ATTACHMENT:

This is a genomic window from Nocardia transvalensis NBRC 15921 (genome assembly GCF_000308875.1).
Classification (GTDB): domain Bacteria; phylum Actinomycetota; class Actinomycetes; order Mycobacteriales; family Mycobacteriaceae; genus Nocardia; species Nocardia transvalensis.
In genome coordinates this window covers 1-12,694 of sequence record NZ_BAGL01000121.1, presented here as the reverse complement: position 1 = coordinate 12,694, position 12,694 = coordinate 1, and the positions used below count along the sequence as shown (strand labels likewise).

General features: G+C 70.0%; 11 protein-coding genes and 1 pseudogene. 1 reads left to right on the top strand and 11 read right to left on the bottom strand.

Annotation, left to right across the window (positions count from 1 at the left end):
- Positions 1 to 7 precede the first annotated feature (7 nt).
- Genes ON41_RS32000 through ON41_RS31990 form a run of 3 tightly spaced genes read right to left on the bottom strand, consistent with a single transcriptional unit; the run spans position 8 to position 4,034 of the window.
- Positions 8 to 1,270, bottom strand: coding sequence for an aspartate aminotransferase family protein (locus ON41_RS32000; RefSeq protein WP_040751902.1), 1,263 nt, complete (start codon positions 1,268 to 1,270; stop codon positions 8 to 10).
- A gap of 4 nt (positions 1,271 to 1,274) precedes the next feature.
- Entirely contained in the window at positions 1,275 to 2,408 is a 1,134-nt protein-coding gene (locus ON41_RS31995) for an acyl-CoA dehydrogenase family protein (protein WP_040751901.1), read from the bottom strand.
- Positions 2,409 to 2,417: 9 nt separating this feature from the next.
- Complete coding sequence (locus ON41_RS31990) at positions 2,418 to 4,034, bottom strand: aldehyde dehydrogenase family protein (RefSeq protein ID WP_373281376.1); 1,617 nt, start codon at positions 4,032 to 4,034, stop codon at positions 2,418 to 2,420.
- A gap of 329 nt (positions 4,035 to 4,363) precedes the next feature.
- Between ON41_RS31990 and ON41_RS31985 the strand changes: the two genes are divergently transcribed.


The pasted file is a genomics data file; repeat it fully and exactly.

This is a genomic window from Nocardia transvalensis NBRC 15921 (genome assembly GCF_000308875.1).
Classification (GTDB): domain Bacteria; phylum Actinomycetota; class Actinomycetes; order Mycobacteriales; family Mycobacteriaceae; genus Nocardia; species Nocardia transvalensis.
In genome coordinates this window covers 1-12,694 of sequence record NZ_BAGL01000121.1, presented here as the reverse complement: position 1 = coordinate 12,694, position 12,694 = coordinate 1, and the positions used below count along the sequence as shown (strand labels likewise).

General features: G+C 70.0%; 11 protein-coding genes and 1 pseudogene. 1 reads left to right on the top strand and 11 read right to left on the bottom strand.

Annotation, left to right across the window (positions count from 1 at the left end):
- Positions 1 to 7 precede the first annotated feature (7 nt).
- Genes ON41_RS32000 through ON41_RS31990 form a run of 3 tightly spaced genes read right to left on the bottom strand, consistent with a single transcriptional unit; the run spans position 8 to position 4,034 of the window.
- Positions 8 to 1,270, bottom strand: coding sequence for an aspartate aminotransferase family protein (locus ON41_RS32000; RefSeq protein WP_040751902.1), 1,263 nt, complete (start codon positions 1,268 to 1,270; stop codon positions 8 to 10).
- A gap of 4 nt (positions 1,271 to 1,274) precedes the next feature.
- Entirely contained in the window at positions 1,275 to 2,408 is a 1,134-nt protein-coding gene (locus ON41_RS31995) for an acyl-CoA dehydrogenase family protein (protein WP_040751901.1), read from the bottom strand.
- Positions 2,409 to 2,417: 9 nt separating this feature from the next.
- Complete coding sequence (locus ON41_RS31990) at positions 2,418 to 4,034, bottom strand: aldehyde dehydrogenase family protein (RefSeq protein ID WP_373281376.1); 1,617 nt, start codon at positions 4,032 to 4,034, stop codon at positions 2,418 to 2,420.
- A gap of 329 nt (positions 4,035 to 4,363) precedes the next feature.
- Between ON41_RS31990 and ON41_RS31985 the strand changes: the two genes are divergently transcribed.